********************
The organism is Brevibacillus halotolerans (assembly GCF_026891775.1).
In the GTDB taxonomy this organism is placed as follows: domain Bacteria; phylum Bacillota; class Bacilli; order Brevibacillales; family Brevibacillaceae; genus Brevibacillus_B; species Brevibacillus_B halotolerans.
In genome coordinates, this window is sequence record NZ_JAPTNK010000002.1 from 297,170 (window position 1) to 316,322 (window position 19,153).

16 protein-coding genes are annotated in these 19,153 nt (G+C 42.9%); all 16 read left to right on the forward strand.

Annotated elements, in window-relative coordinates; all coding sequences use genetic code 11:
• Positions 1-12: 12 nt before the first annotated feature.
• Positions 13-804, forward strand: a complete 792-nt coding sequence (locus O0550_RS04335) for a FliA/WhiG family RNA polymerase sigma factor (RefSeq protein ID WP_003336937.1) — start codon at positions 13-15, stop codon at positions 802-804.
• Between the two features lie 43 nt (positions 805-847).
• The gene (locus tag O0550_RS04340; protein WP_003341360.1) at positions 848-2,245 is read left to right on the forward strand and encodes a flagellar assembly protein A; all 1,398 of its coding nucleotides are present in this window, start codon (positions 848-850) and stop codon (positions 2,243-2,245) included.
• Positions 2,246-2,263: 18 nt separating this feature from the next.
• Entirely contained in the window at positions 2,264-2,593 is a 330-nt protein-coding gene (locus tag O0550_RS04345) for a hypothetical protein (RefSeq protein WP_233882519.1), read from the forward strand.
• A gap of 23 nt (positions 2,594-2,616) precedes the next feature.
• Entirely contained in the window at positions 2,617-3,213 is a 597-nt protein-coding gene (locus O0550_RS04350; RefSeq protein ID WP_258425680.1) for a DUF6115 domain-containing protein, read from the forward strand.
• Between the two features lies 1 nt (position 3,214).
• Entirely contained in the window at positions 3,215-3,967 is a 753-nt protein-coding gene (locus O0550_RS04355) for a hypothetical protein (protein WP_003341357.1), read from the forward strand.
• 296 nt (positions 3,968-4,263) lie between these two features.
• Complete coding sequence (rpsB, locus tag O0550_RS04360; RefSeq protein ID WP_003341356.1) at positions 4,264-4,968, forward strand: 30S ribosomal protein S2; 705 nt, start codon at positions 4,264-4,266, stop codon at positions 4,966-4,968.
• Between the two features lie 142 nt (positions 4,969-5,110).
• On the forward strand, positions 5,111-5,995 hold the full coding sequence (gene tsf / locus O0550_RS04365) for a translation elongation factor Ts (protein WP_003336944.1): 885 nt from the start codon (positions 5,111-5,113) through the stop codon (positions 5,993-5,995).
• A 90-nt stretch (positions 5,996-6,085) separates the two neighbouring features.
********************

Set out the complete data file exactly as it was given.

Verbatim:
The organism is Brevibacillus halotolerans (assembly GCF_026891775.1).
In the GTDB taxonomy this organism is placed as follows: domain Bacteria; phylum Bacillota; class Bacilli; order Brevibacillales; family Brevibacillaceae; genus Brevibacillus_B; species Brevibacillus_B halotolerans.
In genome coordinates, this window is sequence record NZ_JAPTNK010000002.1 from 297,170 (window position 1) to 316,322 (window position 19,153).

16 protein-coding genes are annotated in these 19,153 nt (G+C 42.9%); all 16 read left to right on the forward strand.

Annotated elements, in window-relative coordinates; all coding sequences use genetic code 11:
• Positions 1-12: 12 nt before the first annotated feature.
• Positions 13-804, forward strand: a complete 792-nt coding sequence (locus O0550_RS04335) for a FliA/WhiG family RNA polymerase sigma factor (RefSeq protein ID WP_003336937.1) — start codon at positions 13-15, stop codon at positions 802-804.
• Between the two features lie 43 nt (positions 805-847).
• The gene (locus tag O0550_RS04340; protein WP_003341360.1) at positions 848-2,245 is read left to right on the forward strand and encodes a flagellar assembly protein A; all 1,398 of its coding nucleotides are present in this window, start codon (positions 848-850) and stop codon (positions 2,243-2,245) included.
• Positions 2,246-2,263: 18 nt separating this feature from the next.
• Entirely contained in the window at positions 2,264-2,593 is a 330-nt protein-coding gene (locus tag O0550_RS04345) for a hypothetical protein (RefSeq protein WP_233882519.1), read from the forward strand.
• A gap of 23 nt (positions 2,594-2,616) precedes the next feature.
• Entirely contained in the window at positions 2,617-3,213 is a 597-nt protein-coding gene (locus O0550_RS04350; RefSeq protein ID WP_258425680.1) for a DUF6115 domain-containing protein, read from the forward strand.
• Between the two features lies 1 nt (position 3,214).
• Entirely contained in the window at positions 3,215-3,967 is a 753-nt protein-coding gene (locus O0550_RS04355) for a hypothetical protein (protein WP_003341357.1), read from the forward strand.
• 296 nt (positions 3,968-4,263) lie between these two features.
• Complete coding sequence (rpsB, locus tag O0550_RS04360; RefSeq protein ID WP_003341356.1) at positions 4,264-4,968, forward strand: 30S ribosomal protein S2; 705 nt, start codon at positions 4,264-4,266, stop codon at positions 4,966-4,968.
• Between the two features lie 142 nt (positions 4,969-5,110).
• On the forward strand, positions 5,111-5,995 hold the full coding sequence (gene tsf / locus O0550_RS04365) for a translation elongation factor Ts (protein WP_003336944.1): 885 nt from the start codon (positions 5,111-5,113) through the stop codon (positions 5,993-5,995).
• A 90-nt stretch (positions 5,996-6,085) separates the two neighbouring features.